Broken column as stem and stone

The stones themselves are more like molars in a great carious jaw, grey with age. There are fields and fields of them, most plain, or with a stock design (cross, draped urn, obelisk, guardian angel, broken column, etc.), some furnished with ornamental coffins, steeples, enclosures, or entire mausolea for the Italian famiglie in the Orthodox gardens. You can buy a plot here for 2 or 3 grand, according to one of the gardeners, and indeed, graves for Jamaicans and other West London cosmopolitans are springing up all the time, complete with bouquet-holders and little beds of ground glass. Richard notes the presence of modern Cyrillic, Hebrew and even Chinese among the new graves. As a whole, though, Kensal Green remains terrifically Victorian. Here lie Thomas Hood, I. K. Brunel, Thackeray and Babbage. (Resisting even the last century, the place offers mocking imitations of modernist heroes: I see an ancient Wyndham Lewis there, a JOYCE / JAMES here.)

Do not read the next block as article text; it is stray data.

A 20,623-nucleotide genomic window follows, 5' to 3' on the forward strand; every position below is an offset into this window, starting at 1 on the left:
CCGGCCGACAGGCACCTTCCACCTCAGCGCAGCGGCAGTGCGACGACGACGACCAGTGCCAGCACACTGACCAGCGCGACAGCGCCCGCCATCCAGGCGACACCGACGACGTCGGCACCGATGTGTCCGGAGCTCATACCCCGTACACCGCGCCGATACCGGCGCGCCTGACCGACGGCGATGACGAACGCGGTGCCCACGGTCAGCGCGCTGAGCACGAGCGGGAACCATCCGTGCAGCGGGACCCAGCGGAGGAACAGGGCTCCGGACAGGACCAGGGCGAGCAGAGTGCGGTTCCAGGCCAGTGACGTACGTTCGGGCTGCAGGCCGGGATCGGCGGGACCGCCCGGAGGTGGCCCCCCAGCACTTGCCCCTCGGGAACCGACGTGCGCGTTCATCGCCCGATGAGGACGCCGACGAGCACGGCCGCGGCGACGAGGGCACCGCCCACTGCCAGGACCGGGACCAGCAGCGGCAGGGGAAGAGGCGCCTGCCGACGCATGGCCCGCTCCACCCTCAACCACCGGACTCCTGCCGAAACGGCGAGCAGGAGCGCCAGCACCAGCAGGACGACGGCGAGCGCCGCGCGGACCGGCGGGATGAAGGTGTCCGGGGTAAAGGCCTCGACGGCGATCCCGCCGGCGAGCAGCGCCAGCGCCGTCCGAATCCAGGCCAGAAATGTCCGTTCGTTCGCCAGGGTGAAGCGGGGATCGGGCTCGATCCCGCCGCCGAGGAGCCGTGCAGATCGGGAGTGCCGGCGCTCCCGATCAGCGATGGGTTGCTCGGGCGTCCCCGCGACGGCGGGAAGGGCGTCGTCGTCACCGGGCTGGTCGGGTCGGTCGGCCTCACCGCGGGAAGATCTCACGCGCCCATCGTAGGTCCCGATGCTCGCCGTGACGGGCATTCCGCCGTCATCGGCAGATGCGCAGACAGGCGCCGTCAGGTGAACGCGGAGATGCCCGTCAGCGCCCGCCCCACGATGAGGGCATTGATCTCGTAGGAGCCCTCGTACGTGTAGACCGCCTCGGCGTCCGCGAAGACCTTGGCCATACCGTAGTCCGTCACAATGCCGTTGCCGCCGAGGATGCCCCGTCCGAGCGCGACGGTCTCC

I accept Kensal Green as a nation's face averted, retaining upon it all the idiosyncrasies of what once surrounded it. The Victorian ghosts are evident in their mania for colonial accumulation—the frequent Egyptian motifs, the neo-Gothic stonework, the Greek portico around the chapel, these Indian telamons (pictured right)—and in their endless capacity for simple poetic sentiment, a reaction, perhaps, to the pressures of the sprawling cityscape and all its new machines. In their ideals, too, what people would be remembered for—military success, Christian piety, humanitarian efforts for the poor, and an almost Roman devotion to the family. Are these the qualities and achievements praised on today's tombstones?